The offense is punishable by a range of imprisonment up to a life term, or the death penalty, depending upon the circumstances of the crime, and the resulting injury, if any.

    • tiredoftea October 17th, 2014 at 12:45 pm

      Now, let’s watch how quickly it’s applied here!

  2. neworleans878 October 17th, 2014 at 11:03 am

    Seldom…if ever… trust a cop…period.

    Sorry, but there it is.

  3. Rusty Shackleford October 17th, 2014 at 11:05 am

    And yet Darren Wilson is still on paid vacation.

    But surely we must trust the investigation. After all, if you can’t trust the cops, you can surely trust the cops to investigate the cops and tell us if the cops did anything wrong.


    • crc3 October 17th, 2014 at 11:36 am

      …and Darren Wilson will never be prosecuted for what he did. He is truly the definition of the term “PIG”….

      • Rusty Shackleford October 17th, 2014 at 11:44 am

        They’re all pigs. If there’s any “good cops” in there, they’re not doing jack to speak out or stop the bad cops while they circle the wagons and inflict state-sponsored violence on protestors, so how “good” can they be?

  4. rg9rts October 17th, 2014 at 11:21 am

    He flunks thuggery 101

  5. crc3 October 17th, 2014 at 11:28 am

    This thug cop should be fired. I’m sick and tired of cops just doing as they please without any repercussions at all!!

  6. tiredoftea October 17th, 2014 at 12:42 pm

    “The police department says it is investigating the matter”, they’ll get to it really soon!

    • tracey marie October 17th, 2014 at 12:46 pm

      this will go nowhere because the powers that be are closing ranks and protecting killers, liars and thugs

      • tiredoftea October 17th, 2014 at 12:50 pm

        I’m sure that their busy with the baseball team’s parade through town, or maybe the football team. They’ll get to it, I’m sure.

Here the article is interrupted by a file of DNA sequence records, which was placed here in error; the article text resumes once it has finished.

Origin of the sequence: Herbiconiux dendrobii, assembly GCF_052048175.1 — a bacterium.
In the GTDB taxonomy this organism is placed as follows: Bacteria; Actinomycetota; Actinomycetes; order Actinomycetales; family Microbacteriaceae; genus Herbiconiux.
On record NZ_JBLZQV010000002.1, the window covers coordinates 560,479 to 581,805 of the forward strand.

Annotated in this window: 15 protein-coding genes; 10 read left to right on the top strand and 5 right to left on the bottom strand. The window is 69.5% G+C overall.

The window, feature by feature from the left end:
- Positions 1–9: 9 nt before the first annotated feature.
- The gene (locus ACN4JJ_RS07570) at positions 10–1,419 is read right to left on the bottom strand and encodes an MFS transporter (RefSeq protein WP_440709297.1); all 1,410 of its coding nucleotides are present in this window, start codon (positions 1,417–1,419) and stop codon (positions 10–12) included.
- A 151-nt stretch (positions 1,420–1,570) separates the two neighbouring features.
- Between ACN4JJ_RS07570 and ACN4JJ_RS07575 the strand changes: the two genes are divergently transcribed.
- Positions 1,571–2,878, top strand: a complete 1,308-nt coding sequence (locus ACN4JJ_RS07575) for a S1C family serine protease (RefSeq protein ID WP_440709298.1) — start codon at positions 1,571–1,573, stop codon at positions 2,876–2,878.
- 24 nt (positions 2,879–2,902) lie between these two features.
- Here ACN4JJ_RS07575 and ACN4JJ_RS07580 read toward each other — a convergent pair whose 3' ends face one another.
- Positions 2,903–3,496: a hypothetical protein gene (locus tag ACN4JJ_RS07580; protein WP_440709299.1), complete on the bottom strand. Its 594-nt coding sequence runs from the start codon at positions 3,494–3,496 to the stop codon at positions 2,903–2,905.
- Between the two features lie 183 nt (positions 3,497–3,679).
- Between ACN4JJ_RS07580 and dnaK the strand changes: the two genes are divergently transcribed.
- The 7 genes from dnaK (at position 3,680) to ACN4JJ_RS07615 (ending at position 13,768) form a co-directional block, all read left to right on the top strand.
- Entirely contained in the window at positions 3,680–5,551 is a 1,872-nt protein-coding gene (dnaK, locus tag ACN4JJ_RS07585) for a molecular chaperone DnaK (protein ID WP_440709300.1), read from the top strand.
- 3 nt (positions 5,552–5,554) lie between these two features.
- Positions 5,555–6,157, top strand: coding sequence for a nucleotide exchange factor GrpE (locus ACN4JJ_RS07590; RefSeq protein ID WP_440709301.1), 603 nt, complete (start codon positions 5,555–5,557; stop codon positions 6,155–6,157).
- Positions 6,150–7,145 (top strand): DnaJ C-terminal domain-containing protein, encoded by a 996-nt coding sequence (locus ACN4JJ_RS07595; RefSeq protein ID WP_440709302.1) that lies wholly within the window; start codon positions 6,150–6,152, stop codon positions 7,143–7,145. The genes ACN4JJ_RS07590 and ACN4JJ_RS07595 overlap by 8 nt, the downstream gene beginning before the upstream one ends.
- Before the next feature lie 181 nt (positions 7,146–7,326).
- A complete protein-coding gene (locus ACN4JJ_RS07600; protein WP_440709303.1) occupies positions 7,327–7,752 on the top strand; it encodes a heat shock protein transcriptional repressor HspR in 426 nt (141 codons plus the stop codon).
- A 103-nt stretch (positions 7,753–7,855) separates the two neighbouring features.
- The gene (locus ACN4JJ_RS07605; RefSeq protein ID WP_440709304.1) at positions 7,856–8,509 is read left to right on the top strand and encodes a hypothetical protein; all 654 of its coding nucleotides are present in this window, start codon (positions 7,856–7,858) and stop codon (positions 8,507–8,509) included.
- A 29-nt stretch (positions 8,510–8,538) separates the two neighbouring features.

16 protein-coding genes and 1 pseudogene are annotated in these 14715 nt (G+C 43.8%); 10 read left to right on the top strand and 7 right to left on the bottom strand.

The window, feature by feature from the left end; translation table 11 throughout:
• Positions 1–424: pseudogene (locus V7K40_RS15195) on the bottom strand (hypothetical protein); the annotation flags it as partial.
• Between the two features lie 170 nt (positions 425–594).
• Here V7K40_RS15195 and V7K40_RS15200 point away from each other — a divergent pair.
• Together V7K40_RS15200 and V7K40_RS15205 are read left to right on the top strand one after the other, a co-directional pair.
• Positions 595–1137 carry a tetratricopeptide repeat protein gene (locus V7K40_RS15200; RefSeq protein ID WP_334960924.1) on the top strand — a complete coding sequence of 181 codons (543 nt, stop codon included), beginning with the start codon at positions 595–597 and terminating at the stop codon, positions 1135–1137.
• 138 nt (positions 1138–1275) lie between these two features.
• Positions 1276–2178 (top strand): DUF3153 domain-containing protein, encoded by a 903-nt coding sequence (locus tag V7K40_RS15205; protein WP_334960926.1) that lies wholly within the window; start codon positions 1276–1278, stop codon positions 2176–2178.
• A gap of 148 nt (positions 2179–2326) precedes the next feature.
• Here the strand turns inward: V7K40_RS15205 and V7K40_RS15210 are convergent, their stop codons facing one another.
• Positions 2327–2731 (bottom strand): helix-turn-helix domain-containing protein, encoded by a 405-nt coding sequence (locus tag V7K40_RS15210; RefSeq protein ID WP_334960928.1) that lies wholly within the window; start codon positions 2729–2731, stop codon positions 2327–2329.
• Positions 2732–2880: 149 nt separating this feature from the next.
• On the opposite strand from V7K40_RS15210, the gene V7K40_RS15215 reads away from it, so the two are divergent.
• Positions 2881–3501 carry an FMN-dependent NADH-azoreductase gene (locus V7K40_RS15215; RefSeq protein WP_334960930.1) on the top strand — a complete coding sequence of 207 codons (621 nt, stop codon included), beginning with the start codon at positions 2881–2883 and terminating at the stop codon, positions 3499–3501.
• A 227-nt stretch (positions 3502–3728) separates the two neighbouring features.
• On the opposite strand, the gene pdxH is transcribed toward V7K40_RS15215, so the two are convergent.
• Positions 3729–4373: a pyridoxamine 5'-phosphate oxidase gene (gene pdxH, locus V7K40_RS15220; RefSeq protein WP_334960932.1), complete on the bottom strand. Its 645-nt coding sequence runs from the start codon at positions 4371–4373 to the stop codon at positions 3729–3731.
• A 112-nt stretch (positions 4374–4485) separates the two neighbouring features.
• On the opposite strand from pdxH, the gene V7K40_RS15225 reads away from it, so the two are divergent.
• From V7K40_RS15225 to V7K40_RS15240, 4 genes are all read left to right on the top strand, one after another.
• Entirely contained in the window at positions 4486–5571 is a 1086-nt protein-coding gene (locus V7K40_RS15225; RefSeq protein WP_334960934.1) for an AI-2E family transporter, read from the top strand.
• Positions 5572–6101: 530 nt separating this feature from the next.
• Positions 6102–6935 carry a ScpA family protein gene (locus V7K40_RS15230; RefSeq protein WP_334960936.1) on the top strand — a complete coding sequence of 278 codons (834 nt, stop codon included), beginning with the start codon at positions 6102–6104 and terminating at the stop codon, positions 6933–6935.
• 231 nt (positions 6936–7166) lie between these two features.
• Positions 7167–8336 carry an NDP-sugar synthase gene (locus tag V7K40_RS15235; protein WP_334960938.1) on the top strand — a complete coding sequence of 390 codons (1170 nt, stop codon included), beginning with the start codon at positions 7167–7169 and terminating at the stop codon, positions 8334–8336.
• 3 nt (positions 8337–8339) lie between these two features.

• tracey marie October 17th, 2014 at 1:23 pm

          or their klan meetings

        • mea_mark October 17th, 2014 at 5:53 pm

          But what year?

  7. R.J. Carter October 17th, 2014 at 2:04 pm

    Well now, wait a second…

    What about all those stories we’ve seen just within the past year about someone saying or doing something on Facebook that resulted in them getting fired, because somebody looked up their employer and called them to complain?

    • Anomaly 100 October 17th, 2014 at 2:06 pm

      Difference is, the police did it to this young lady. The irony is that she helps pay their wages with her tax dollars. Once an officer puts that uniform on, they are obligated to act accordingly and not troll Twitter accounts in order to put those they disagree with in the unemployment

      • R.J. Carter October 17th, 2014 at 2:09 pm

        But isn’t he allowed — even obligated — to contact an employer (perhaps even moreso than a civilian)? Does he abrogate those rights by putting on the uniform? Would there be similar hew and cry if a civilian had placed the call to the employer with all the same information?

        • Anomaly 100 October 17th, 2014 at 2:12 pm

          It’s the fact that he’s an employees of the police department. By their own code, it’s not allowed.

          As for leaking information, I could write about the police association’s business manager, Jeff Roorda (mentioned in the post) who is speaking for the cop. Roorda has quite a history himself and it’s not a nice one:-)

          • R.J. Carter October 17th, 2014 at 2:48 pm

            Not having been a cop or knowing one, I’m unfamiliar with their code. That being the case, he should know his stuff — and if he still wanted to do it, I’d expect him to have a civilian buddy make the call.

          • Carla Akins October 17th, 2014 at 3:07 pm

            If a (non-cop) buddy would have called, it would not have the same intimidating effect, which was clearly his intention. He wanted to create a situation where she felt she had no choice, but to stop her activism.